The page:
By Leah Rambadt, American Forests

As the weather gets warmer, you’ll probably look for activities that let you stay outside longer and let you enjoy nature. Here are some hiking trails that’ll help you get psyched for spring and the outdoors!

For those who aren’t hiking enthusiasts, let’s define the three types of trails that are listed below:

  • Loop Trail: Brings you back to your starting point without walking on the same path.
  • Point-to-Point Trail: Designed for you to walk from one place to another, and is too long to return to the starting point.
  • In and Out (or Out and Back) Trail: You follow the trail to its end, and then walk back the same way to the starting point.

Hite Cove Trail, California

Hites Cove Trail in Yosemite
The first two miles of the trail features wildflower views from March through mid-May. Credit: Bernadine Diele/

Difficulty: Hard

Distance: 6.5 miles

Elevation Gain: 980 feet

Best Time to Use: Accessible year-round (wildflower walk: March–mid-May)

Hite Cove Trail is located near Mariposa, California. It’s an out and back trail that leads down to the abandoned Hite Cove mining settlement. The trail is accessible year-round, and used for hiking, walking, nature trips and birding.

Lily Mountain Trail, Colorado

Lily Mountain Trail in Colorado
Check out interesting geological features as you climb up Lily Mountain Trail. Credit: Gary Tindall/

Difficulty: Moderate

Distance: 3.6 miles

Elevation Gain: 1240 feet

Best Time to Use: March–September

Lily Mountain Trail is an out and back trail located near Estes Park, Colorado. It’s used for hiking, walking, nature trips and birding, and you’ll also see beautiful wildflowers. The first part of the trail is a gradual climb through pine forests, which then steepens as you climb the mountain. It goes over the summit, though the last ¼ mile of the trail may be harder to follow. From the summit, you can see Longs Peak, Estes Park and Twin Sisters Peak.

Battle Creek Falls Trail, Utah

Battle Creek Falls in Utah
The trail’s difficulty increases after crossing Battle Creek on a small, wooden bridge, as the trail narrows and steepens. Credit: Tracee Brown/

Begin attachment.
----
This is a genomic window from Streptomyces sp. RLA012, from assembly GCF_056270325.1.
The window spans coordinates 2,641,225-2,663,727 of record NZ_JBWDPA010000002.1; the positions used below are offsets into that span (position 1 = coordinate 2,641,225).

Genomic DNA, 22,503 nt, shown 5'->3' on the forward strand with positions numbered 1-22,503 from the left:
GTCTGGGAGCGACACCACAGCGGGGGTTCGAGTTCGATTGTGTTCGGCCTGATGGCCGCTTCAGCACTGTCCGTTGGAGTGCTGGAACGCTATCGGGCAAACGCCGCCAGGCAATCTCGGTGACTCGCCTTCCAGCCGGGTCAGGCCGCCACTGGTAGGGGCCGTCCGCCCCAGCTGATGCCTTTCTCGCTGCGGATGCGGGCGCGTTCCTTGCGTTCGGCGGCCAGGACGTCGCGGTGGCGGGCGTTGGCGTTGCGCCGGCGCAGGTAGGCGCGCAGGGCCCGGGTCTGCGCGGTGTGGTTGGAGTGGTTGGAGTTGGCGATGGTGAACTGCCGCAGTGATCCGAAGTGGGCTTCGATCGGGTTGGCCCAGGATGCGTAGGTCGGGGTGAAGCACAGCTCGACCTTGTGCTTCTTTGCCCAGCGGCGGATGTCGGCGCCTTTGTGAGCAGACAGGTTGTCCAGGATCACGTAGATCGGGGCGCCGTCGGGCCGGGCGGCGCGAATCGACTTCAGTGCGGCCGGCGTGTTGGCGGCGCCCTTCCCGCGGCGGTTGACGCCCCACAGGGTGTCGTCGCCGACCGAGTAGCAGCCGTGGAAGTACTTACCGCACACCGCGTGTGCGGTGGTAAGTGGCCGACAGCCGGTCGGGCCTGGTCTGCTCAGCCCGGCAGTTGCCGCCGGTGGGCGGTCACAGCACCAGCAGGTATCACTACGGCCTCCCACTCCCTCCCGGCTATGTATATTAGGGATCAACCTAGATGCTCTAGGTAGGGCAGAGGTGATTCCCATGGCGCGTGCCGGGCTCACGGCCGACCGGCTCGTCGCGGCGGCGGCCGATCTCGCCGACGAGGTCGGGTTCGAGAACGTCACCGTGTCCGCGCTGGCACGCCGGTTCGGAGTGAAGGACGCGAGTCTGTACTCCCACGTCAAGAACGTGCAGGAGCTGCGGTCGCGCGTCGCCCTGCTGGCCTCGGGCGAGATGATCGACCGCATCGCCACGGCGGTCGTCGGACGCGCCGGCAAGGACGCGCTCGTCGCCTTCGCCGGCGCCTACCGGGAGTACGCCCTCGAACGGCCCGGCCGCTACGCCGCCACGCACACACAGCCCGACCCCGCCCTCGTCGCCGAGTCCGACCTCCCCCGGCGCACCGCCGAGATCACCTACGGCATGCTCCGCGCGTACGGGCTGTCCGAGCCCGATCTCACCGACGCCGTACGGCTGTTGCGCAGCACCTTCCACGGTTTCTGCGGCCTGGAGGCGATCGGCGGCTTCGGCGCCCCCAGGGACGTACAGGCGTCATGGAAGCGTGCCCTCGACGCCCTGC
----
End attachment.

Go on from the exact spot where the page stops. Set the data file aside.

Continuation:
Difficulty: Moderate

Distance: 2.9 miles

Elevation Gain: 1236 feet

Best Time to Use: March–October

This out and back trail is located near Pleasant Grove, Utah. It follows Battle Creek as it goes up the canyon, and you can choose to continue past Battle Creek Falls. You’ll see a couple of more waterfalls, and enter a steep climb that reaches a junction where you can transfer onto Curley Springs Trail and head towards Dry Creek Canyon.

Alum Cave Trail to Mount LeConte, Tennessee

Alum Cave Trail has interesting geological features, such as Arch Rock. Credit: Dwayne Allen/

Difficulty: Hard

Distance: 10 miles

Elevation Gain: 2854 feet

Best Time to Use: March–November

Alum Cave Trail is located near Twin Creeks, Tennessee. It’s an out and back trail that features views of Little Duck Hawk Ridge, The Eye of the Needle and Myrtle Point. There is also a lodge and cabins near the top of the mountain – if you’re interested, you can make a reservation and stay the night!

Pine Creek Trail, Pennsylvania

Pine Creek Trail in Pennsylvania
Wildflowers blooming along Pine Creek trailside. The trail is well-maintained and covered with finely crushed limestone. Credit: PJ Wetzel/

Difficulty: Easy

Distance: 61.6 miles

Elevation Gain: 908 feet

Best Time to Use: March–November

This point-to-point trail is located near Wellsboro, Pennsylvania. It has numerous trailheads, comfort stations, campgrounds and small towns along the route, which allows you to plan for short and long excursions. There are many access points to the trail with parking lots that you can use.

Bear Lake Trail, Florida

Bear Lake Trail in Florida
Bear Lake Trail takes you through pine flatwoods and bluff forests full of southern magnolia and hickory trees. Credit: Jason Flynn/

Difficulty: Easy

Distance: 3.7 miles

Elevation Gain: 55 feet

Best Time to Use: Year-round

This is a loop trail that’s good for all skill levels. It’s located near Munson, Florida, and goes around an impounded reservoir that flows into Sweetwater Creek. In addition to hiking, it’s also an excellent spot for birding. You may see a swallow-tailed kite on your hike!

Remember, these are just suggested hiking trails to get you started. Choose any trail you’d like, close by or far away, and hike out!

Also, if you share #WhyIHike with our partner, Eddie Bauer, you could win one of three hiking destinations!